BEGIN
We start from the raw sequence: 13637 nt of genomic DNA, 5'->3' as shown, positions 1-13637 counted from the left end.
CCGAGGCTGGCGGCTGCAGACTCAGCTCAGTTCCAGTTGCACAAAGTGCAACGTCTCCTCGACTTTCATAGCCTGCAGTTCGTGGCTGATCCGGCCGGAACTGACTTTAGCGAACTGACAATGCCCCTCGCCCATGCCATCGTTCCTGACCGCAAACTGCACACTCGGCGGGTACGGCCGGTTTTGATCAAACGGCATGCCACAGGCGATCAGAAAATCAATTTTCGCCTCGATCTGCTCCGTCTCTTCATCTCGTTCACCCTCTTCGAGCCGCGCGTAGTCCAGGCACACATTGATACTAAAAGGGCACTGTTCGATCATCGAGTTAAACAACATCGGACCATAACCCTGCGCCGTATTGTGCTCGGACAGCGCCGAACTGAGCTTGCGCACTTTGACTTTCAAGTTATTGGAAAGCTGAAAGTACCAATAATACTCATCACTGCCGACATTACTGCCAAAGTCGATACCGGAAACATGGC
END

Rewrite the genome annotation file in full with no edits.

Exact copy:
We start from the raw sequence: 13637 nt of genomic DNA, 5'->3' as shown, positions 1-13637 counted from the left end.
CCGAGGCTGGCGGCTGCAGACTCAGCTCAGTTCCAGTTGCACAAAGTGCAACGTCTCCTCGACTTTCATAGCCTGCAGTTCGTGGCTGATCCGGCCGGAACTGACTTTAGCGAACTGACAATGCCCCTCGCCCATGCCATCGTTCCTGACCGCAAACTGCACACTCGGCGGGTACGGCCGGTTTTGATCAAACGGCATGCCACAGGCGATCAGAAAATCAATTTTCGCCTCGATCTGCTCCGTCTCTTCATCTCGTTCACCCTCTTCGAGCCGCGCGTAGTCCAGGCACACATTGATACTAAAAGGGCACTGTTCGATCATCGAGTTAAACAACATCGGACCATAACCCTGCGCCGTATTGTGCTCGGACAGCGCCGAACTGAGCTTGCGCACTTTGACTTTCAAGTTATTGGAAAGCTGAAAGTACCAATAATACTCATCACTGCCGACATTACTGCCAAAGTCGATACCGGAAACATGGC